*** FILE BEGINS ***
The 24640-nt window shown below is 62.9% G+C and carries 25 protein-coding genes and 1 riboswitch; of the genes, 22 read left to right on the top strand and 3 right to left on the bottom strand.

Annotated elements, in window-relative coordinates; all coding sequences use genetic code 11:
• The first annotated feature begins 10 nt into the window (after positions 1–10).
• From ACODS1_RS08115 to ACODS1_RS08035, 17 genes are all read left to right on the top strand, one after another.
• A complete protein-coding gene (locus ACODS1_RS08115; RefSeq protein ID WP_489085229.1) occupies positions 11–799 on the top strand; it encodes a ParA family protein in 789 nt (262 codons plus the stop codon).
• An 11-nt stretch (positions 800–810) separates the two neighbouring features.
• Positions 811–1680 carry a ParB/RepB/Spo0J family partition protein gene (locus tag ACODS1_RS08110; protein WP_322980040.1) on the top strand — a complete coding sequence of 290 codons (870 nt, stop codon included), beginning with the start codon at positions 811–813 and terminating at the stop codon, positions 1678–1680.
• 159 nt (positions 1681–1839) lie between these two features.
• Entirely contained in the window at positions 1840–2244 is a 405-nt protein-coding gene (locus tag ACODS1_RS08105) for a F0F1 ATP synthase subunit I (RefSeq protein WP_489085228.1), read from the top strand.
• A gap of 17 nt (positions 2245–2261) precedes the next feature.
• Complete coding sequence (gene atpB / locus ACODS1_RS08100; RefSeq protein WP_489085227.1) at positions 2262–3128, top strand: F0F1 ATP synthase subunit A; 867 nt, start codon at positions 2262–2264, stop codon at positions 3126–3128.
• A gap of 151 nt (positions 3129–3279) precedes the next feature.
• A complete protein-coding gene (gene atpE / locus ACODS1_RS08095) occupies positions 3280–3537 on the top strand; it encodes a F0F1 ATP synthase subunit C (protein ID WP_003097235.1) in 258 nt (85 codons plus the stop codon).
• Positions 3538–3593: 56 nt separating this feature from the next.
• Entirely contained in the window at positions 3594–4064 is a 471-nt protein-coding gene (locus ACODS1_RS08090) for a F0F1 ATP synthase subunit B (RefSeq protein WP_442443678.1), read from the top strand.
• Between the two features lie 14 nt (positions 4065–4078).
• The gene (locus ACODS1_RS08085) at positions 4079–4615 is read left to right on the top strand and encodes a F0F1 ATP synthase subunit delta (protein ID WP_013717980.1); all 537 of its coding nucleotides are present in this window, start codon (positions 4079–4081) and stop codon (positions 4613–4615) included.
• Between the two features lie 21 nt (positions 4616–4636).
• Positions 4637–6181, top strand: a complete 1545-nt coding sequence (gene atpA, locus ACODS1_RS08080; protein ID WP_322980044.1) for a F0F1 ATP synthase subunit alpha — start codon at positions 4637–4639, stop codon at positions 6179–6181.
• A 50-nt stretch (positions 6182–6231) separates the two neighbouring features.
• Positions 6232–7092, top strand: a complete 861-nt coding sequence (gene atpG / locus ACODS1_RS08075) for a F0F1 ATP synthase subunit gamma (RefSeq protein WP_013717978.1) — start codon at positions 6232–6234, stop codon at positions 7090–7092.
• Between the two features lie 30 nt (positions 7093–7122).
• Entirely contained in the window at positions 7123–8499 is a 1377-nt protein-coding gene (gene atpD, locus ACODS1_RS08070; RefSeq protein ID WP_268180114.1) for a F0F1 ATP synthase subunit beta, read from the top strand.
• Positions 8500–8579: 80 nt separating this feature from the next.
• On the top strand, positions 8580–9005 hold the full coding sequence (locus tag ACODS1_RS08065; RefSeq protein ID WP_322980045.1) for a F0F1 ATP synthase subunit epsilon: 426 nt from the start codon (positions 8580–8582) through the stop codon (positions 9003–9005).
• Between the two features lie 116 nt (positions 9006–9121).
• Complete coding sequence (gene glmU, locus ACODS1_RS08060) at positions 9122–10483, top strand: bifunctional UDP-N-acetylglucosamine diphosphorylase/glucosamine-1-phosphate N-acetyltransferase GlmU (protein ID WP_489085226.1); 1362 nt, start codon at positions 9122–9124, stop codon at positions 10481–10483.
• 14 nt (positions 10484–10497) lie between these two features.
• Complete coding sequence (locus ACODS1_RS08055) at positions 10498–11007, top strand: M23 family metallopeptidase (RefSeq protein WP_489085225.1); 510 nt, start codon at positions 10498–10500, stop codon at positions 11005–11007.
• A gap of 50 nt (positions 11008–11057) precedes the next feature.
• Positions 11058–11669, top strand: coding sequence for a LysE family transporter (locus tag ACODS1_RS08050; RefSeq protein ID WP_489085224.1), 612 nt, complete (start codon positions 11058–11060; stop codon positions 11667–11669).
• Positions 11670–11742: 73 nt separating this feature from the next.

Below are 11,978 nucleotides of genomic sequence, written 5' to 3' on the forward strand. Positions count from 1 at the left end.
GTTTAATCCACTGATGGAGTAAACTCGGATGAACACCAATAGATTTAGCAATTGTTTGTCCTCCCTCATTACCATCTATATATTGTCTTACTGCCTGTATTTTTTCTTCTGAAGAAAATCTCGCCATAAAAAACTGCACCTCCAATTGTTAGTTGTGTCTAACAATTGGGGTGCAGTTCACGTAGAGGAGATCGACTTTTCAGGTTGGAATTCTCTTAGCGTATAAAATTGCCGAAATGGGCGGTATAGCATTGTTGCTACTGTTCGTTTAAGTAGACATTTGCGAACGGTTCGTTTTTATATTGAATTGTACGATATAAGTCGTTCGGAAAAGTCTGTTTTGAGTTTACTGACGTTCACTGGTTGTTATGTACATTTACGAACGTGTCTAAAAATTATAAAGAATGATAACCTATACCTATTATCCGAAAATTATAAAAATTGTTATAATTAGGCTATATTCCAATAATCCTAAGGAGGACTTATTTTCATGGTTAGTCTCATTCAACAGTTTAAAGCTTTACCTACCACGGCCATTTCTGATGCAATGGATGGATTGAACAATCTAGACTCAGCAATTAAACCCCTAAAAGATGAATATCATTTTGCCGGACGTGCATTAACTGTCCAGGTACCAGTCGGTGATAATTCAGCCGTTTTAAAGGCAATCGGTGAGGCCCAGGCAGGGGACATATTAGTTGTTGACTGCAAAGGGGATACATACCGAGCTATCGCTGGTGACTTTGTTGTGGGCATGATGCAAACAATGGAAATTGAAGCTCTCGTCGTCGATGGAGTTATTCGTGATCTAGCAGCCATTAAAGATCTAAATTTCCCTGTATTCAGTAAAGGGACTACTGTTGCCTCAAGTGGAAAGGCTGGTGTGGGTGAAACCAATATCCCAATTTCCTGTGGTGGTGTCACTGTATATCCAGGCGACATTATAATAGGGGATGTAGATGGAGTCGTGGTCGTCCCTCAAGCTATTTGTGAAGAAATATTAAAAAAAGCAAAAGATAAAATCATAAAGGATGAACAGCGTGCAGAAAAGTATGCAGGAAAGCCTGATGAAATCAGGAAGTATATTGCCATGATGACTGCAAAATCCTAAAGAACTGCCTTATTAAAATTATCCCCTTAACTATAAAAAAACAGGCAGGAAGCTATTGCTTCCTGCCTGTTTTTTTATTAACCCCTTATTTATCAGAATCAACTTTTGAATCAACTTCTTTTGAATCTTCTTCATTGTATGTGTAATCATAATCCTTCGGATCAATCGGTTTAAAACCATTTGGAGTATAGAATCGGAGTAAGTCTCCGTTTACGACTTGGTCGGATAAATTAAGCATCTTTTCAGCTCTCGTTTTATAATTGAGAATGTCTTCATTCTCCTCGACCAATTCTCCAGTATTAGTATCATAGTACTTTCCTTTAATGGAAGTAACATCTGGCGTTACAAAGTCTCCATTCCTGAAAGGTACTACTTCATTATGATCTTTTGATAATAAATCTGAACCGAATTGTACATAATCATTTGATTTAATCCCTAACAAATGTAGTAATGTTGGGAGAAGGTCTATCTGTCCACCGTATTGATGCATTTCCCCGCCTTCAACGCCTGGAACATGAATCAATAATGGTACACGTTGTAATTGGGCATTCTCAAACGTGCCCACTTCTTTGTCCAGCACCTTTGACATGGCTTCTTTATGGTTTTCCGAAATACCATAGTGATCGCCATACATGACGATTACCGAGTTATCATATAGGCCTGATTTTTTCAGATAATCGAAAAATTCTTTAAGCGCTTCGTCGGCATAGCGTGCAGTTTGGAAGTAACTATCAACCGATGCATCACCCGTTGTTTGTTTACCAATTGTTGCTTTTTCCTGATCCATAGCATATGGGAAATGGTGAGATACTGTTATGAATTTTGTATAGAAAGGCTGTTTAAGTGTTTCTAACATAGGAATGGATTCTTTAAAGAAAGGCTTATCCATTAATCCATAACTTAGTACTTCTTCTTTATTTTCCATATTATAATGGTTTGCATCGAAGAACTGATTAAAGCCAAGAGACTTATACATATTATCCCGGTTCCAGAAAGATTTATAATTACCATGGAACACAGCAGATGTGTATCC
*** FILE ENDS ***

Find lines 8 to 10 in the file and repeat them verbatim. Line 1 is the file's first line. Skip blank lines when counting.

• 159 nt (positions 1681–1839) lie between these two features.
• Entirely contained in the window at positions 1840–2244 is a 405-nt protein-coding gene (locus tag ACODS1_RS08105) for a F0F1 ATP synthase subunit I (RefSeq protein WP_489085228.1), read from the top strand.
• A gap of 17 nt (positions 2245–2261) precedes the next feature.